"Men who slam doors and furniture are making sure you hear how much they want to hit you."
-a screenshot of maybe Tumblr? Seen on Pinterest.
-a screenshot of maybe Tumblr? Seen on Pinterest.
I used to work for a local nonprofit as an advocate for victims of sexual assault. To do so, I took a required 70 hour peer counseling training course, which covered all kinds of information about abuse, rape culture, victim blaming, etc.
People who are fortunate enough to have not been exposed to abusive environments are often perplexed by why anyone would choose to stay with someone who abuses them. "Just leave." They suggest, flatly. There are a multitude of reasons why someone might stay, and I won't go into them here, but just check out the hashtag #whyistayed if you're curious. One big one, though, hearkens to the analogy of the frog on the stove. Plunk a frog into a pot of boiling water and it will jump out immediately. Put the frog in cold water and slowly bring it to a boil, and the frog acclimates to the change and stays until it's boiled alive.
You'd think that after all that training, and working with victims that I might know better, that I might do better. That I might see the signs and get it. But, unfortunately, no one is immune.
I didn't feel like a victim because I participated, to an extent. I fancied myself a strong woman who wouldn't back down or take nonsense, so I screamed right back and slammed things around too, a cacophonous dysfunctional failure at communication in a spectacular effort to not give up on something that was unhealthy from the start. I saw the error in my ways, however. I went to counseling, I kept a journal, a had alarms on my phone to remind me to practice gratitude. I grew up, as one does between 20 and 25. I also toughened up and got a thicker skin. My newfound zen allowed me to grit my teeth and hear the slamming and the screaming without responding in kind.
People knew we fought but I think most had no clue to what extent. We lived in 4 homes together and a drywall patch or three was left in each. I have a scar on the inside of my right middle finger from when he didn't see my hand on the bedroom door frame when he slammed it as hard as he could. That same doorframe had to be glued back together after he kicked it in screaming "no one gets to lock me out of my bedroom!" I'd had enough of the fight and he wouldn't let up, and the last time I tried to leave the premises to get away from the rage, all my tires were slashed (see 2/100). This would usually be well past midnight, sometimes on a work night. I'd give up and try to go to bed, and he'd stand at the foot of the bed, red faced and bellowing. Occasionally I'd flinch at his apparent move to throw a beer or wine glass at me, but the glass never came, just the spattering of whatever booze was left in it. Can't leave, tires get slashed. Can't lock him out, door gets kicked in.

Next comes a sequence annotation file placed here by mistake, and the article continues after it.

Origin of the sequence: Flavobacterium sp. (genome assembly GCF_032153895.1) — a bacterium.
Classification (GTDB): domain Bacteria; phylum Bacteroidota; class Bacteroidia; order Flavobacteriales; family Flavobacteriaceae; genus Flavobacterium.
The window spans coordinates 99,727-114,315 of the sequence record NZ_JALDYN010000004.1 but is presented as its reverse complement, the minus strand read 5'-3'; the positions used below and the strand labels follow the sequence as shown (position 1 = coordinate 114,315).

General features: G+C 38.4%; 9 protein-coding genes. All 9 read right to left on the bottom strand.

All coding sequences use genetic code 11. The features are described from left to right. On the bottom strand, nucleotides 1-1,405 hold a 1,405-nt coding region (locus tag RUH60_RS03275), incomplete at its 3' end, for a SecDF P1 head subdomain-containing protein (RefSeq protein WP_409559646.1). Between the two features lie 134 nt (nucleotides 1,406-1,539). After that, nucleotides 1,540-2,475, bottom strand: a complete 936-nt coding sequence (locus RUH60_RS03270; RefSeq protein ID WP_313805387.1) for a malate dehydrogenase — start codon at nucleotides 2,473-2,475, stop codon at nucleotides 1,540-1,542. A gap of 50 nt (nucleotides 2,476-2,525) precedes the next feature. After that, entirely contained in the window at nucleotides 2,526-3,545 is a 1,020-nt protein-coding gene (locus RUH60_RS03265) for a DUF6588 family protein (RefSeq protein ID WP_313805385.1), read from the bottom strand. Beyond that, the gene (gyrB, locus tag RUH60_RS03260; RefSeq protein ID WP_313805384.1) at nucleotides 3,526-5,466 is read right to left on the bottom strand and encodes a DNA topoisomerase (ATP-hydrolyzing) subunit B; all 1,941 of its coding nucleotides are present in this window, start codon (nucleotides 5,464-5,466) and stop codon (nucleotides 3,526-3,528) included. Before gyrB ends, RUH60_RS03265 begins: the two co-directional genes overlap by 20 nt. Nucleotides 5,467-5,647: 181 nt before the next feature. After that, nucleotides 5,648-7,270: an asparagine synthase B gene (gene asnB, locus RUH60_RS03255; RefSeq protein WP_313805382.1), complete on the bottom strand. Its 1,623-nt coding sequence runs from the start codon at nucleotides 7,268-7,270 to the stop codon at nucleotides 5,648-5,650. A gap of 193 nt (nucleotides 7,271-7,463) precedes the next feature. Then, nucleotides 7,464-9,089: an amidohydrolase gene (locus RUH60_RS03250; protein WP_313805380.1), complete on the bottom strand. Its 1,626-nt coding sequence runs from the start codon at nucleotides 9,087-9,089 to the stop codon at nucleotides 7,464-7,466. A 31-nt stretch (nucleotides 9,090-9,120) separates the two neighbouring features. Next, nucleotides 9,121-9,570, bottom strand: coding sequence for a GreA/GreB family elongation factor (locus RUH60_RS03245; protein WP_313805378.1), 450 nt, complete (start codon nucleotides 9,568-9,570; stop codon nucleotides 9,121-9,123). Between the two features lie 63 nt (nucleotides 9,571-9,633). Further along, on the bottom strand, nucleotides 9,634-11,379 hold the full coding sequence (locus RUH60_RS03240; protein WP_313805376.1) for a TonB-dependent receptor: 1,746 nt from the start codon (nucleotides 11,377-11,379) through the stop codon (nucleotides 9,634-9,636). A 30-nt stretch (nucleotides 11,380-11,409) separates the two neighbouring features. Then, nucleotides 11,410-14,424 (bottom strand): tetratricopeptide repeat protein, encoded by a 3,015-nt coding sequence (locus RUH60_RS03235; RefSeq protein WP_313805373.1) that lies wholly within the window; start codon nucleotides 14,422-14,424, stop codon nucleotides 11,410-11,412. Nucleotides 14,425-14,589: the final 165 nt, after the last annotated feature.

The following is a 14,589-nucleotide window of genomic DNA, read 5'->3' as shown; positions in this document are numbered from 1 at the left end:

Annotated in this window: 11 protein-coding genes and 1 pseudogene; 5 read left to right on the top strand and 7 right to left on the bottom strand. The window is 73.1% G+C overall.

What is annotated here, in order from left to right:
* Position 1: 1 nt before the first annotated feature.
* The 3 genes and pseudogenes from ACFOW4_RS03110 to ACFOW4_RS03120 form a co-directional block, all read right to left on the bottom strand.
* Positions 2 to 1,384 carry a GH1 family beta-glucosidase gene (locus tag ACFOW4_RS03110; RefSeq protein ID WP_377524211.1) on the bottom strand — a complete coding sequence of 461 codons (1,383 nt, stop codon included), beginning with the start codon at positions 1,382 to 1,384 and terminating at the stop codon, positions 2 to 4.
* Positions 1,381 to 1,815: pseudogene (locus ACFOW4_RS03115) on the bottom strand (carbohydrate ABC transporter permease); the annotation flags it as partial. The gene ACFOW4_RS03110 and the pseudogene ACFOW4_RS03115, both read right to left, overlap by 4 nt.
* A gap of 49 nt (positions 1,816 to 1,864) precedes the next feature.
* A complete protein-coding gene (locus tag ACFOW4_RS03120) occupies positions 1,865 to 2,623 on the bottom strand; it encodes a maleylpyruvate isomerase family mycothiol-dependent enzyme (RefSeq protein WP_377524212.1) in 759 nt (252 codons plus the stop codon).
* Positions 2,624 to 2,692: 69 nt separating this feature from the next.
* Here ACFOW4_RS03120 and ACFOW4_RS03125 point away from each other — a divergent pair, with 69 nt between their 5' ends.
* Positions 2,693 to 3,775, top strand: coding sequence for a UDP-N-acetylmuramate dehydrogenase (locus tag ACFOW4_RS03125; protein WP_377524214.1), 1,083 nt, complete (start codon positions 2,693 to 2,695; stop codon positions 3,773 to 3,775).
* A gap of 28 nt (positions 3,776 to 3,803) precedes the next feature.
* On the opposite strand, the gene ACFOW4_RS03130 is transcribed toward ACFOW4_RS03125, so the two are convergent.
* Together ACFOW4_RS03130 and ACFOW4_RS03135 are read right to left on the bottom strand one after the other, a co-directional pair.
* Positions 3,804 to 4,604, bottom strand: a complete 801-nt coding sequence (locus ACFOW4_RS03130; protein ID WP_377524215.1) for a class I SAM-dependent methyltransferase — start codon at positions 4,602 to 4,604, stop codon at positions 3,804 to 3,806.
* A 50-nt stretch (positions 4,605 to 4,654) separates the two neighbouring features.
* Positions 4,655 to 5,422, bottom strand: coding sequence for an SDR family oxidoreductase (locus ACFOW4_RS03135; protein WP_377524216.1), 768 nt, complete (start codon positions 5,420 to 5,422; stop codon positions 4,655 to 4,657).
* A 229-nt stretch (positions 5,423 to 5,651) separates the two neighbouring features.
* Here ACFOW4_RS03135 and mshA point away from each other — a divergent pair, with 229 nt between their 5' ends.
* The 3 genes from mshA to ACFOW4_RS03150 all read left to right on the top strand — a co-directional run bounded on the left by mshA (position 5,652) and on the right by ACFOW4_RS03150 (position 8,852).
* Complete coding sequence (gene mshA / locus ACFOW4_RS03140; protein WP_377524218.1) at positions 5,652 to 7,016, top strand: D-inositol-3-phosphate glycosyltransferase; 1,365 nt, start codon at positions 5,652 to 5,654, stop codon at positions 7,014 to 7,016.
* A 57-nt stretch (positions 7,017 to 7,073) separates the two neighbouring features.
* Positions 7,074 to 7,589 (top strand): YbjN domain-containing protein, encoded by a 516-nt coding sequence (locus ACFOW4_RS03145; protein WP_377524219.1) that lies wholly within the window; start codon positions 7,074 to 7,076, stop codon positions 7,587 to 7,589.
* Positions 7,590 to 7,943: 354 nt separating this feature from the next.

"But he never hit me."
Until he did.
I was fed up with his loser friend being at my house all the time and I one night I was just drunk and pissed off enough to say something about it. I was ranting and carrying on and he got so angry he pulled fridge down so it slammed forward, one side supported by the counter, which left a dent in the freezer door, the fridge side left swinging open, emptying leftovers and condiments into a glorious pile of broken glass, styrofoam containers and muck on the kitchen floor.
Having been desensitized time and again to his antics, I was unphased. I was unrelenting in my bitching, now with more fodder. He slapped me with an open hand on the left side of my head, twice in a row. It seemed like quite a lot of force; it made my ears ring and set me off kilter but didn't knock me down.
We'd eloped a year prior, and the wedding for friends and family was about a month away. I'm good at planning so pretty much everything was squared away. He "felt terrible" and I told myself that I believed it wouldn't happen again. Easier to stay the course than tell the 90 people on the invite list to forget about the beautiful party you painstakingly planned and flush thousands of your parents nonrefundable dollars because of one incident that didn't even make you cry. He didn't hit me again.
Another year later, after yet another fight that would have resulted in another drywall patch had it just been drywall, I drove him to the ER with a broken hand. It was there that they strategically took him away in the gurney for xrays so they could have a moment to speak with me alone.
They asked what they had to ask. "Is everything alright at home? Are you afraid for your safety? Does he ever hit you?" I was a mandated reporter at the time and knew they were too. I knew what would happen if they had any idea, and I didn't want to deal with that mess. "No, everything's fine," I said with a smile.
I'm kind of amazed that that doctor was the first person in 6 years to say something. I kept it all under wraps, of course, but apparently I was really good at it.
It took another 6 months for me to actually leave.
Better late than never.